comes from the room searches Rennert does and during the Murder game Miss Dean suggests they play, based on the actual events of Payne’s murder. Ironically, Miss Dean elects Rennert as the detective within the game. Nevertheless the net of suspicion is still very wide at this point and one wonders how Rennert will ever solve the case or whether his investigation will be permanently shortened….


Part 3

The investigation takes a much more direct approach as the party take the train back home and one wonders why this approach wasn’t done sooner. As they are all placed under arrest until the killer is identified (which has to happen before the train reaches its’ destination), some take it more positively than others, declaring their intention to become amateur sleuths, emphasising all the secret knowledge they have on others… But when someone’s scarf goes missing, the reader is left racing to the end of the story to see if history will repeat itself and whether the killer will ever be unmasked.

Final Thoughts

Rennert is an interesting detective, though I think Downing tries to make him too balanced as a character. My first impressions of Rennert were that he was unemotional

Todd Downing
Todd Downing

and very matter of fact and his behaviour adhered to this throughout the novel mostly. However, there are points where Downing seems to want to make Rennert a more emotional person, describing him as ‘sentimental,’ especially when it comes to sunrises and nature and Mexico. I’m not sure these moments fit with Rennert very well and I think they may be Downing’s own feelings towards Mexico being imposed on the character. Having said this, these Moments are very minor so don’t ruin the reading experience.

The revelation scene at the end of the story, where a trick is employed to reveal to the reader and confirm to other characters the truth concerning Payne’s murder, reminded me of Christie again, especially of course Murder on the Orient Express, where there is a train revelation scene. The choice of killer is a really good one, as even when the clues started flowing in (many of which are red herrings), I still didn’t expect it. However, this is probably because it was not a fair play mystery (see Invisible Event’s recent post on this phenomena), as the contents of packages and telegrams are withheld from the reader. Normally this would really annoy me but I didn’t mind this time round as the narrative style is really good and the fast pace and short chapters make it a quick read, which hooks you into reading just a few more pages (even when you’re supposed to be doing something else). The story is that good that even the slightly off key comical ending didn’t bug me the way it would have done in a poorer book. Overall, I wouldn’t say this book is perfect, but a bit like Christie, the story and writing is so good, that it is easy to overlook the imperfections.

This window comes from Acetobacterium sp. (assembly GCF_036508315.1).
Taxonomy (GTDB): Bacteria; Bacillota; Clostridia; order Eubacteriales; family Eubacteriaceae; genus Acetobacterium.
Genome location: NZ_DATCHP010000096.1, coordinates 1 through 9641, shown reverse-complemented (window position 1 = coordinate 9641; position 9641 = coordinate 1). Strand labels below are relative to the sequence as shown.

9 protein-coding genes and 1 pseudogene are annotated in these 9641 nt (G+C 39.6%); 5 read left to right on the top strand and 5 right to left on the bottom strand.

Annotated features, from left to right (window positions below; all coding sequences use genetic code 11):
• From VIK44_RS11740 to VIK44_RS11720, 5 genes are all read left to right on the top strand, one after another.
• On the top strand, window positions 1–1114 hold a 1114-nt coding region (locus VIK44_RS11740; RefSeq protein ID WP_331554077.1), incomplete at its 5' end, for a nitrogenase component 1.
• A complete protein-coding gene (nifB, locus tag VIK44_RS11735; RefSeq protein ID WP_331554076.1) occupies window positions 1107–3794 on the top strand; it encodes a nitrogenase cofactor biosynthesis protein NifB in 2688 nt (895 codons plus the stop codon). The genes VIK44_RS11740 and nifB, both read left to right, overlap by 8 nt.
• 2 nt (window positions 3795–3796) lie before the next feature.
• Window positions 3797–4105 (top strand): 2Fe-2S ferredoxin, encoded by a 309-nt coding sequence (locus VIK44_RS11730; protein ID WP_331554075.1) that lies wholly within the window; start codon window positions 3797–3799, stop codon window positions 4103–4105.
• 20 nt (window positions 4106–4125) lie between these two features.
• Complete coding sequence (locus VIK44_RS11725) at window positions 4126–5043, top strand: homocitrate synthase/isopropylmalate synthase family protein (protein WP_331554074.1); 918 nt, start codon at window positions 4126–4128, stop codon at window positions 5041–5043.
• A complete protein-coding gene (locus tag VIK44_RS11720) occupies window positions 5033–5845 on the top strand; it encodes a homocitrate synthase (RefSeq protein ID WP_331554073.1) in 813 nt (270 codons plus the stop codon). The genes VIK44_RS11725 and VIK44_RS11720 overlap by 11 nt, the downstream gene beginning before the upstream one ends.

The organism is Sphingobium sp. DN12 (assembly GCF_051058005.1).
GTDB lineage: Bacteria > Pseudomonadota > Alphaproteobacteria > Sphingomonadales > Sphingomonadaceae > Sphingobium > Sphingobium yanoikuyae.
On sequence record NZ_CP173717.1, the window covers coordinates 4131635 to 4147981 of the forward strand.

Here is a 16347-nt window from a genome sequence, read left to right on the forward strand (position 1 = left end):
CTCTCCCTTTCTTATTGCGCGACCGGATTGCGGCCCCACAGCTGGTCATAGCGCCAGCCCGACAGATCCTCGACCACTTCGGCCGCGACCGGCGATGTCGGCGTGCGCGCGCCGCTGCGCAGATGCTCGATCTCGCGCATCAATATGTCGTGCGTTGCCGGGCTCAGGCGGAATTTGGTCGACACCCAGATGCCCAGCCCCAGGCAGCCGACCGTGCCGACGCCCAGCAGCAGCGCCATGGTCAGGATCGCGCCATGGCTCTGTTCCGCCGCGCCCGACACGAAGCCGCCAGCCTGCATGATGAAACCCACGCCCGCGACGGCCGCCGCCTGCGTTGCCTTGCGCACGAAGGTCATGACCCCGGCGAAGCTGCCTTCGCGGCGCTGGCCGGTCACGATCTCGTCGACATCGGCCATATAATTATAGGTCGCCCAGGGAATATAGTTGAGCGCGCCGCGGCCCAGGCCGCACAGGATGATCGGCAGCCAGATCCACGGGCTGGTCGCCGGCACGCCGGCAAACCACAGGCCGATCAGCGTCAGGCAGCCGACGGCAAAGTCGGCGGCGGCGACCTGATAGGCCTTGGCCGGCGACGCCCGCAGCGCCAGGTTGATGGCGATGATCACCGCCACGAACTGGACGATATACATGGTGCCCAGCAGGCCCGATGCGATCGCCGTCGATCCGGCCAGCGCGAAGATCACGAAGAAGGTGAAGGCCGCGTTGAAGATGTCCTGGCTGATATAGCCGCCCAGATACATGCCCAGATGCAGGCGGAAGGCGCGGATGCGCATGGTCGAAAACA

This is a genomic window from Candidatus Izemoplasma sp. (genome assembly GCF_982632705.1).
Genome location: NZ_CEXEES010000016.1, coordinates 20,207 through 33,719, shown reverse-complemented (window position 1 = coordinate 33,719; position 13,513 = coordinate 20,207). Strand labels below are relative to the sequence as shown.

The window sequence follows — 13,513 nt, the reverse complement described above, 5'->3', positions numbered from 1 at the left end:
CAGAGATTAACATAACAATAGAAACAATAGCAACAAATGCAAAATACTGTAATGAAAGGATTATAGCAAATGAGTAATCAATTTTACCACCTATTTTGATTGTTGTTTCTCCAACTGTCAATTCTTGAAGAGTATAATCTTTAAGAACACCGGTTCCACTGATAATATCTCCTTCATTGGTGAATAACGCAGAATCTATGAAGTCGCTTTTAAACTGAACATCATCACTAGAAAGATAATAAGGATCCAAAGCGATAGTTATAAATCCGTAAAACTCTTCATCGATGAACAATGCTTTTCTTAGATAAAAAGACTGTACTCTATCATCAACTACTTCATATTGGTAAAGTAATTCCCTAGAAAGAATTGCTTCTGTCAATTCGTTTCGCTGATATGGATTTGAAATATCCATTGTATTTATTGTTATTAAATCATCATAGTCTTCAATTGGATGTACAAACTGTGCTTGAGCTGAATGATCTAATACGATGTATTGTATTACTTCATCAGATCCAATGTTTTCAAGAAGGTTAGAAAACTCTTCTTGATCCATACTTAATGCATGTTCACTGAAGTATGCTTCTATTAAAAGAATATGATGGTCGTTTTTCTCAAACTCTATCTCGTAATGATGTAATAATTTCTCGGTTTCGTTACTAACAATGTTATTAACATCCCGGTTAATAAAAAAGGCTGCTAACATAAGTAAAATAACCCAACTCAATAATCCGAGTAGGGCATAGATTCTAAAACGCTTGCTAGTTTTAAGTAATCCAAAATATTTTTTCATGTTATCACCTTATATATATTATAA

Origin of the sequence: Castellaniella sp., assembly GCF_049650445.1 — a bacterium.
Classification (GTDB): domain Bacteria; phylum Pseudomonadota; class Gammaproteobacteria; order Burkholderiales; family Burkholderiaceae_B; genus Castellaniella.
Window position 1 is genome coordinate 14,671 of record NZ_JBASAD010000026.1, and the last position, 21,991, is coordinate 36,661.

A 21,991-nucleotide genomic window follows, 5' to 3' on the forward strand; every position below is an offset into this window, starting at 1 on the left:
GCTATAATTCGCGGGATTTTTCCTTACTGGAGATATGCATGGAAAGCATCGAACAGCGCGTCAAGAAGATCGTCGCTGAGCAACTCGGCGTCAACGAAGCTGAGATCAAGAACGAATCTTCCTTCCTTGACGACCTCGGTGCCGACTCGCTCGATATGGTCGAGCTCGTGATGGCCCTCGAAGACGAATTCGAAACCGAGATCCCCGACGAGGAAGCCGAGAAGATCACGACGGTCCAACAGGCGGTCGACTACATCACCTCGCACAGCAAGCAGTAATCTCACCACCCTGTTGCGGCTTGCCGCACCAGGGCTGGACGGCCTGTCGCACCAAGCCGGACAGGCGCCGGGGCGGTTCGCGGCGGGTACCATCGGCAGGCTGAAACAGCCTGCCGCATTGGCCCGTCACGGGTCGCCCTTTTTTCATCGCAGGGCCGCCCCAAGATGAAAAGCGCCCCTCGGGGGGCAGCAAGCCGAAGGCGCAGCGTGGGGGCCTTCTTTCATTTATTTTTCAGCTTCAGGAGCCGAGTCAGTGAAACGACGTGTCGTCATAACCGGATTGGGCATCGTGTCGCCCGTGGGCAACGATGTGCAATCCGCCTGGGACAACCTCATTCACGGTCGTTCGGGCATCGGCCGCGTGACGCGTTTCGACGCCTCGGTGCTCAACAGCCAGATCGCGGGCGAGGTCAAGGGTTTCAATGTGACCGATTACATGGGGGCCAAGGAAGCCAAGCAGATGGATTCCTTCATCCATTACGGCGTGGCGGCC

Rating: 4.5/5


  1. A rare 4.5/5! I was anticipating a lower rating when I read that the novel transgressed fair-play boundaries. I’ve read ‘Vultures in the Sky’, which was another mystery set in a train – looks like Downing enjoys trains. 🙂 For some reason, despite glowing reviews, I didn’t enjoy ‘Vultures’ as much as I thought I would. But I would concede that it was fairly atmospheric, and captured the tensions of the situation and the inter-character dynamic well. Looks like I should give Downing a second shot with ‘Murder on Tour’…